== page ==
When I decided to ordain as a nun at age twenty-five, in my heart I was making a lifelong commitment. So it was painful and confusing to find myself questioning this vow that I had assumed would carry me through my entire life. In that time of transition, I didn’t know who I was anymore and had no idea who I might become. I was in the midst of a process, like the caterpillar that must dissolve itself completely in the chrysalis to become a butterfly. It was terrifying and extremely uncomfortable when I wanted answers and clarity, when I was used to knowing who I was and where I was going. 

Joseph Goldstein was one of my interview teachers on these retreats at IMS and when I shared how distressing it was to find myself with no solid ground under me whatsoever, he mentioned Alan Watts’ book, The Wisdom of Insecurity. It points out that when we are clear and sure about what we are doing, we cannot be open to the many other possibilities available. But when we let ourselves hang out in the space of not-knowing, there is enormous potential and life could unfold in innumerable ways. So, rather than avoid and fear this place of uncertainty, we can embrace it and all its gifts.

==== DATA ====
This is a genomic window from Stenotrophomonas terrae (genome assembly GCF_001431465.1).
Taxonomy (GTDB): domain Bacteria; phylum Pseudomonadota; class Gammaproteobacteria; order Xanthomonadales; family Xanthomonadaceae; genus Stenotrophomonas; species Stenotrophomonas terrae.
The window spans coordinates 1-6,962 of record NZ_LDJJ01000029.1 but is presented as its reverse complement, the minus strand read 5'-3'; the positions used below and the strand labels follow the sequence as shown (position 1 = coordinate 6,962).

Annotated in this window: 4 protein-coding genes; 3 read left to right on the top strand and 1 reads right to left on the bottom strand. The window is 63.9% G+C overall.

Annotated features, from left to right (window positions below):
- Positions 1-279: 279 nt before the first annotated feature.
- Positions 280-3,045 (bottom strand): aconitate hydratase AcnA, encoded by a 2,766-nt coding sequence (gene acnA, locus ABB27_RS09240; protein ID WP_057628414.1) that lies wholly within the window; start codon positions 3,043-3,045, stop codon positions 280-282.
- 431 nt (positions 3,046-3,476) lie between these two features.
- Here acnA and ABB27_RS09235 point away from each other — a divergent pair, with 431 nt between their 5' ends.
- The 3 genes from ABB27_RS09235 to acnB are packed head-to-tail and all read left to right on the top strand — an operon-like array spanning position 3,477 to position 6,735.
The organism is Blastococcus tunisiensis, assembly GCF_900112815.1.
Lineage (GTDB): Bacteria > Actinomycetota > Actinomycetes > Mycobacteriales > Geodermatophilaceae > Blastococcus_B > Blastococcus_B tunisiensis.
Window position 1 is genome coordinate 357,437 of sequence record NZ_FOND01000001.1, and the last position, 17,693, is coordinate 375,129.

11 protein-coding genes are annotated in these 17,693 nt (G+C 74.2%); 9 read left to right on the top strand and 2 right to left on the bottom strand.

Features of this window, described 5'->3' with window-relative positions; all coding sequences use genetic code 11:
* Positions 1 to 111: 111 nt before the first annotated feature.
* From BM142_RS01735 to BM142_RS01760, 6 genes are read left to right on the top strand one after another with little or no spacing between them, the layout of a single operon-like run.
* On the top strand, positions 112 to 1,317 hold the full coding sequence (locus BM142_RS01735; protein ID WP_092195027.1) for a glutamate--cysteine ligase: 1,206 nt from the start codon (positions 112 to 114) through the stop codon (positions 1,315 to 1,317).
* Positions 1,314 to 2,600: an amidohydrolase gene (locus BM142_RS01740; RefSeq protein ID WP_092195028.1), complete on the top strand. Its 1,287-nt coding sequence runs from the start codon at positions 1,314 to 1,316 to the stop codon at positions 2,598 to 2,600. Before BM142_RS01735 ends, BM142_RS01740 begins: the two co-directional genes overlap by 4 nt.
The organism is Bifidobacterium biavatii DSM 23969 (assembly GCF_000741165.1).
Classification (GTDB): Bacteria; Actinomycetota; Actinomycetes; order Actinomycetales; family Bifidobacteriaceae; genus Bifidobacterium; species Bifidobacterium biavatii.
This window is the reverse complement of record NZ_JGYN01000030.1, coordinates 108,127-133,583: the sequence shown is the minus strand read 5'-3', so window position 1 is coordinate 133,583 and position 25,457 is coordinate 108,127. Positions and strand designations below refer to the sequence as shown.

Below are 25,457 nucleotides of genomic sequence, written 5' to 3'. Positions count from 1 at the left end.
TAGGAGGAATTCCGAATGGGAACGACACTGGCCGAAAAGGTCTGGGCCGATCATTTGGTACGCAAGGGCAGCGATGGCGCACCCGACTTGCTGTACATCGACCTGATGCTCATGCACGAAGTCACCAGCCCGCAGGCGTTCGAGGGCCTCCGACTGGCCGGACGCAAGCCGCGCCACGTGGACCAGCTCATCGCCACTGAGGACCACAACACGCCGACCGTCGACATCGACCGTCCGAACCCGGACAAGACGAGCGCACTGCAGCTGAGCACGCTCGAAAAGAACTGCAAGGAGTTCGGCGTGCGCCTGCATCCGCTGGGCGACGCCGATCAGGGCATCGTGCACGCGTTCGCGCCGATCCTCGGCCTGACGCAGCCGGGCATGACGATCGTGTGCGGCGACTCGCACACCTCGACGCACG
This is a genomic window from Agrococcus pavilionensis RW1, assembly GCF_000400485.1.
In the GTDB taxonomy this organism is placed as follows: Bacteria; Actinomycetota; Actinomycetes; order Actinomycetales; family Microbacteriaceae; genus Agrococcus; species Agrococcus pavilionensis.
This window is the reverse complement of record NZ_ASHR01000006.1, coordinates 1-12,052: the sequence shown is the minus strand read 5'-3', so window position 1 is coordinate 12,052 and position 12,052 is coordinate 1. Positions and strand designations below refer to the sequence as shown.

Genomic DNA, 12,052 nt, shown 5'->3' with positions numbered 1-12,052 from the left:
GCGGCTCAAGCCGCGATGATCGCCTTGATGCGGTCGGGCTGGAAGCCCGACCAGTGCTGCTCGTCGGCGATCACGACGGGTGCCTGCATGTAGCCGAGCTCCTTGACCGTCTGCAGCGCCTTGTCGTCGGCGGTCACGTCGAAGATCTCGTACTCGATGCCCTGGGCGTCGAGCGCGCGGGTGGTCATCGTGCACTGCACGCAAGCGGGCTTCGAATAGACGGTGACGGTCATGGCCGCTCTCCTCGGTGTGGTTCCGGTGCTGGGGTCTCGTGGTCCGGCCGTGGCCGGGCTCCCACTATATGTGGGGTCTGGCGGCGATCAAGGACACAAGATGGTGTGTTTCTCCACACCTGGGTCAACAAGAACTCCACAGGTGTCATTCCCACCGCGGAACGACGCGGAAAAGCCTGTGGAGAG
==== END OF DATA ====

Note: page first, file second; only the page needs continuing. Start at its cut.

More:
When we are clear and sure about what we are doing, we cannot be open to the many other possibilities available.

What I found on these long silent retreats was not an answer to my dilemma of whether to disrobe or continue as a nun, but rather the ability to dwell more and more comfortably in the condition of not-knowing. I learned to allow the seed of my question to rest in the deeper layers of my consciousness. I was able to touch peace, joy, and wellbeing in the midst of not-knowing, in the midst of awkwardness and confusion. I learned to let go of fear and resistance right in the midst of dissolving and losing my identity.